What is a break clause?
- A break clause can be included in a fixed-term lease allowing either the tenant or the landlord to terminate the lease early.
- Exercising a break clause brings the lease to an end.
- Depending on how the lease has been drafted, the right to break the lease may: arise on one or more specified dates; or
be exercisable at any time during the term of the lease, on a rolling basis.
- A break clause can only be exercised if any conditions attached to it have been satisfied at the date specified for each condition in the break clause (for example, having paid all annual rent due on the break date). A break clause will be strictly construed by the courts and any conditions must be strictly performed.
Practical issues for a tenant to consider when exercising a break clause
- Once a break notice has been served, it cannot be withdrawn unilaterally, so make sure that you are certain that you intend to break the lease. If there is a mutual waiver of the notice then a new lease will be deemed to have been granted.
- Make sure you serve the break notice on the correct person, and at the correct address. The correct person will not always be the person to whom you pay rent. If there is any uncertainty about who you should serve the notice on, you may need to serve notices on multiple people to ensure your notice is valid – if you have any doubts, you should seek advice.
- Make sure you comply with all the relevant requirements in the break clause and keep evidence of your compliance, to help protect your position.
- Ensure that you serve the break notice in good time and strictly in accordance with the terms of the lease.
- Keep evidence of the method of posting or delivery of the notice. If there are no service provisions in the lease, you should request that your landlord acknowledges receipt.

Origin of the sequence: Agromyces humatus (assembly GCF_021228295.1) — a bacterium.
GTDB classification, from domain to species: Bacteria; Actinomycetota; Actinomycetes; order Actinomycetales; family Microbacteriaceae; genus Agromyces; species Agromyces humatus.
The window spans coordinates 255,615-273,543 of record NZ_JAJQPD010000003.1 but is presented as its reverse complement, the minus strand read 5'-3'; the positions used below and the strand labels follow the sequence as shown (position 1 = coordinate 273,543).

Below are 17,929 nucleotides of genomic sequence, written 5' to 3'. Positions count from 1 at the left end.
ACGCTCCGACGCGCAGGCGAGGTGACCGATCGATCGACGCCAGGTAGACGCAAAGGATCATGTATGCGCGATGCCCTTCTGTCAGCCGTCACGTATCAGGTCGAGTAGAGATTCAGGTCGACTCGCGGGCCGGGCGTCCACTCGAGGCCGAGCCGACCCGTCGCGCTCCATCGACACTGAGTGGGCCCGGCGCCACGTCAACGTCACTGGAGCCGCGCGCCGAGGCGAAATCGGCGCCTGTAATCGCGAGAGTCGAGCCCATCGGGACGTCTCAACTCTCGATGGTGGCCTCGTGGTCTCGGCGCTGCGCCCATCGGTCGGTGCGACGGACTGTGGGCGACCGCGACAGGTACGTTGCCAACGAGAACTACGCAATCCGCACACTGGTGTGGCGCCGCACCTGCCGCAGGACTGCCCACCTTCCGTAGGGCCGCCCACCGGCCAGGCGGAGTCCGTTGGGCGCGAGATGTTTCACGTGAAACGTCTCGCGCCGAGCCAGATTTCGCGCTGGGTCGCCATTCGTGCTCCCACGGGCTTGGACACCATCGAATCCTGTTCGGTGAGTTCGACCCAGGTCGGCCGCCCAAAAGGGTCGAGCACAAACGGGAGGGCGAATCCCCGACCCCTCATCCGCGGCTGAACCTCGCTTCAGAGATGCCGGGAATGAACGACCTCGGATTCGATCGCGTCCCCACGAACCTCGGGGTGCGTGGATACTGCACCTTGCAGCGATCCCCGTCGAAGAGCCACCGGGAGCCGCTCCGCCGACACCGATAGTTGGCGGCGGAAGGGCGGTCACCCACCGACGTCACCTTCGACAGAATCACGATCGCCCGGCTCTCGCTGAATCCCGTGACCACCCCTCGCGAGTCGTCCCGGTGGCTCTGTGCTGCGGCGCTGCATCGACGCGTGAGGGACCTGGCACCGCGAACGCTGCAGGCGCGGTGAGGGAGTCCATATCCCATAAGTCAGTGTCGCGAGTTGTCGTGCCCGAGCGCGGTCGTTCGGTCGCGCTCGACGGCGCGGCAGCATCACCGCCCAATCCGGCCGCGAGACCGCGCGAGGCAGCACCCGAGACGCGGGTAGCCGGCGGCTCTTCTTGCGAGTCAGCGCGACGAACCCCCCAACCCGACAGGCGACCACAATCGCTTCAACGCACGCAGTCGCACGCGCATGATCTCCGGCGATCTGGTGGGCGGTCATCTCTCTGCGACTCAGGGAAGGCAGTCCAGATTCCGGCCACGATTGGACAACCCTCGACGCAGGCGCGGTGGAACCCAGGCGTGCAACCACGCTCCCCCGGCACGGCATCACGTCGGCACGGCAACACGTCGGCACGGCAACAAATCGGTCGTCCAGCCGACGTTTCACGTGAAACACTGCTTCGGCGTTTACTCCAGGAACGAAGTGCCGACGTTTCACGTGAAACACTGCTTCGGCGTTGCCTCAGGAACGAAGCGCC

- If the notice is being served by an agent, make sure your landlord is aware of the existence of the agency and its authority beforehand.
- Consider carrying out a compliance audit with your surveyor’s advice before serving the break notice. You can then take steps to remedy any breaches to ensure compliance with the covenants in the lease.
- Consider paying any outstanding sums due, even if these are in dispute – it is a common condition in break clauses that the annual rent (and/or other payments) needs to be up to date at the break date. Payment can be made on a “without prejudice” basis and the matter disputed later, if necessary.
- If the exercise of the break clause is subject to payment of all sums due under the lease, check whether default interest may be due on past arrears. Unless you have received a demand from your landlord, you may have difficulty knowing precisely how much default interest is due. You should try to estimate the amount due and err on the safe side. If you miss any such interest, your landlord could argue you have not complied with the terms of your break clause, and the cost of sending overestimated interest is likely to be far less than the cost of remaining bound under the lease.
- Ask your landlord for confirmation of the steps you need to take to comply with any conditions. You could ask your landlord to prepare a schedule of dilapidations in relation to any repair works. A schedule of dilapidations is a list of items that are in need of repair and that you have responsibility for, due to the repairing obligations under a lease.
- If you agree to carry out works to the property before the break date, be careful to ensure that the works are completed and vacant possession is given by the break date.
- Consider asking your landlord to accept the break notice on payment of an agreed amount as liquidated damages for any outstanding breaches of covenant. Liquidated damages are a fixed or determined sum agreed by the parties to a contract to be payable on breach by one of the parties.
- Ensure that any waiver of a condition of the break clause by your landlord is made in writing, is not made “without prejudice”, and that it is clear to which condition(s) the waiver applies.
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